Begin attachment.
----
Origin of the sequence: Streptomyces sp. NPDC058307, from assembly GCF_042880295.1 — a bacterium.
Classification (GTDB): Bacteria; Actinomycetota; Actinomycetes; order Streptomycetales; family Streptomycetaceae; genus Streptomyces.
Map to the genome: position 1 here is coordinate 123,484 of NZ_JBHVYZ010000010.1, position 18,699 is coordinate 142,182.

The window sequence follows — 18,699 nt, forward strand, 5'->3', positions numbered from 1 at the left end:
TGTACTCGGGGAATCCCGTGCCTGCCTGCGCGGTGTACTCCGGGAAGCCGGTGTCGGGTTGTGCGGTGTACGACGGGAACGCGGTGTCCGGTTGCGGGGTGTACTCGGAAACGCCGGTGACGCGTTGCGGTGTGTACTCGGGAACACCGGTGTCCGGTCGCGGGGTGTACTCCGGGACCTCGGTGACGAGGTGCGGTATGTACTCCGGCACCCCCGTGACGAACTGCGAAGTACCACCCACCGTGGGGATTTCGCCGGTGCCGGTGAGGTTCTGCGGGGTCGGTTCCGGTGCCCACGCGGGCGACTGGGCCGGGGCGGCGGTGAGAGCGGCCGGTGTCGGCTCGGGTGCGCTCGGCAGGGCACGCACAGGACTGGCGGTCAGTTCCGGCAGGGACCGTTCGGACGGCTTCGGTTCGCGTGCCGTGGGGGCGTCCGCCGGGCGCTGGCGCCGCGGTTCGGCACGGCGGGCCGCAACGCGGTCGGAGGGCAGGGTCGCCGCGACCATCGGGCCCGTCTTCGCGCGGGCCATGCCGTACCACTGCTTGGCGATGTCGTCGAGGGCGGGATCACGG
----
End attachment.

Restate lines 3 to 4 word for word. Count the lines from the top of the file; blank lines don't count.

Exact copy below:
Map to the genome: position 1 here is coordinate 123,484 of NZ_JBHVYZ010000010.1, position 18,699 is coordinate 142,182.

The window sequence follows — 18,699 nt, forward strand, 5'->3', positions numbered from 1 at the left end: